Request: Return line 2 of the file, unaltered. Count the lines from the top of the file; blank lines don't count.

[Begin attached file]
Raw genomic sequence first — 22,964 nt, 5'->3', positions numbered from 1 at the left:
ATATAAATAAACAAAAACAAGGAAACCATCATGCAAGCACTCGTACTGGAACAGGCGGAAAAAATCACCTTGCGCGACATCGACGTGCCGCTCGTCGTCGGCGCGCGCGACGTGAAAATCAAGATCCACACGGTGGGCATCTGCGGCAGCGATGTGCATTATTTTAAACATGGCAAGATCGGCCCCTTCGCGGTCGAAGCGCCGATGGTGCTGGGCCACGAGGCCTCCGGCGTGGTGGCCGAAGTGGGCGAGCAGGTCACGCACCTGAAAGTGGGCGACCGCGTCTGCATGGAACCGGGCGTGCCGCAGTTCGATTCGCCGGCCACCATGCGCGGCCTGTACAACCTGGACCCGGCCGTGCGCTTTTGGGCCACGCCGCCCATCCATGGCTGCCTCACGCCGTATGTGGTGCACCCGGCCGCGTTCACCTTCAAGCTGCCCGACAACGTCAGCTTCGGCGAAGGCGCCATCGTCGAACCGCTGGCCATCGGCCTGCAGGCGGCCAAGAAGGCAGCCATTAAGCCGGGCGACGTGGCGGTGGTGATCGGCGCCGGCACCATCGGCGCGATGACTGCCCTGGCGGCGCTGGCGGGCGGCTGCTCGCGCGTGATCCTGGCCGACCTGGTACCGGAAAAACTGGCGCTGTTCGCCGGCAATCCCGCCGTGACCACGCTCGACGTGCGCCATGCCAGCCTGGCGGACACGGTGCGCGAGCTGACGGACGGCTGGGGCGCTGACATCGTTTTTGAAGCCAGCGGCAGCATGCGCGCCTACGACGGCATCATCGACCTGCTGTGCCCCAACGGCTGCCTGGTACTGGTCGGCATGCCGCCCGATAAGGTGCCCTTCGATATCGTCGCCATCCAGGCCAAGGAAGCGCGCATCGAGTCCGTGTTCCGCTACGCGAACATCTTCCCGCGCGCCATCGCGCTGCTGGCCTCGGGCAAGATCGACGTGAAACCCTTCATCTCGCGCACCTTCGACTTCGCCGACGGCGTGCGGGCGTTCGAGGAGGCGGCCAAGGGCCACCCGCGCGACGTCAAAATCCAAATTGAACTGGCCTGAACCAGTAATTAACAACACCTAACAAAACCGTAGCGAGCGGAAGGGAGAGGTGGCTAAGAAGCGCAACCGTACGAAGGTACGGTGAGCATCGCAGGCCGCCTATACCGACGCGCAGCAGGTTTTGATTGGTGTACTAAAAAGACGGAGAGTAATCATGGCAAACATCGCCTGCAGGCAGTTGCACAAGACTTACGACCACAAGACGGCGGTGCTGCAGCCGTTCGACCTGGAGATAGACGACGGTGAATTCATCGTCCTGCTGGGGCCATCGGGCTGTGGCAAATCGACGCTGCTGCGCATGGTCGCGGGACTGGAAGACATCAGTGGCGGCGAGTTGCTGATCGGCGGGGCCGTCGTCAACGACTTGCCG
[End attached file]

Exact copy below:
ATATAAATAAACAAAAACAAGGAAACCATCATGCAAGCACTCGTACTGGAACAGGCGGAAAAAATCACCTTGCGCGACATCGACGTGCCGCTCGTCGTCGGCGCGCGCGACGTGAAAATCAAGATCCACACGGTGGGCATCTGCGGCAGCGATGTGCATTATTTTAAACATGGCAAGATCGGCCCCTTCGCGGTCGAAGCGCCGATGGTGCTGGGCCACGAGGCCTCCGGCGTGGTGGCCGAAGTGGGCGAGCAGGTCACGCACCTGAAAGTGGGCGACCGCGTCTGCATGGAACCGGGCGTGCCGCAGTTCGATTCGCCGGCCACCATGCGCGGCCTGTACAACCTGGACCCGGCCGTGCGCTTTTGGGCCACGCCGCCCATCCATGGCTGCCTCACGCCGTATGTGGTGCACCCGGCCGCGTTCACCTTCAAGCTGCCCGACAACGTCAGCTTCGGCGAAGGCGCCATCGTCGAACCGCTGGCCATCGGCCTGCAGGCGGCCAAGAAGGCAGCCATTAAGCCGGGCGACGTGGCGGTGGTGATCGGCGCCGGCACCATCGGCGCGATGACTGCCCTGGCGGCGCTGGCGGGCGGCTGCTCGCGCGTGATCCTGGCCGACCTGGTACCGGAAAAACTGGCGCTGTTCGCCGGCAATCCCGCCGTGACCACGCTCGACGTGCGCCATGCCAGCCTGGCGGACACGGTGCGCGAGCTGACGGACGGCTGGGGCGCTGACATCGTTTTTGAAGCCAGCGGCAGCATGCGCGCCTACGACGGCATCATCGACCTGCTGTGCCCCAACGGCTGCCTGGTACTGGTCGGCATGCCGCCCGATAAGGTGCCCTTCGATATCGTCGCCATCCAGGCCAAGGAAGCGCGCATCGAGTCCGTGTTCCGCTACGCGAACATCTTCCCGCGCGCCATCGCGCTGCTGGCCTCGGGCAAGATCGACGTGAAACCCTTCATCTCGCGCACCTTCGACTTCGCCGACGGCGTGCGGGCGTTCGAGGAGGCGGCCAAGGGCCACCCGCGCGACGTCAAAATCCAAATTGAACTGGCCTGAACCAGTAATTAACAACACCTAACAAAACCGTAGCGAGCGGAAGGGAGAGGTGGCTAAGAAGCGCAACCGTACGAAGGTACGGTGAGCATCGCAGGCCGCCTATACCGACGCGCAGCAGGTTTTGATTGGTGTACTAAAAAGACGGAGAGTAATCATGGCAAACATCGCCTGCAGGCAGTTGCACAAGACTTACGACCACAAGACGGCGGTGCTGCAGCCGTTCGACCTGGAGATAGACGACGGTGAATTCATCGTCCTGCTGGGGCCATCGGGCTGTGGCAAATCGACGCTGCTGCGCATGGTCGCGGGACTGGAAGACATCAGTGGCGGCGAGTTGCTGATCGGCGGGGCCGTCGTCAACGACTTGCCG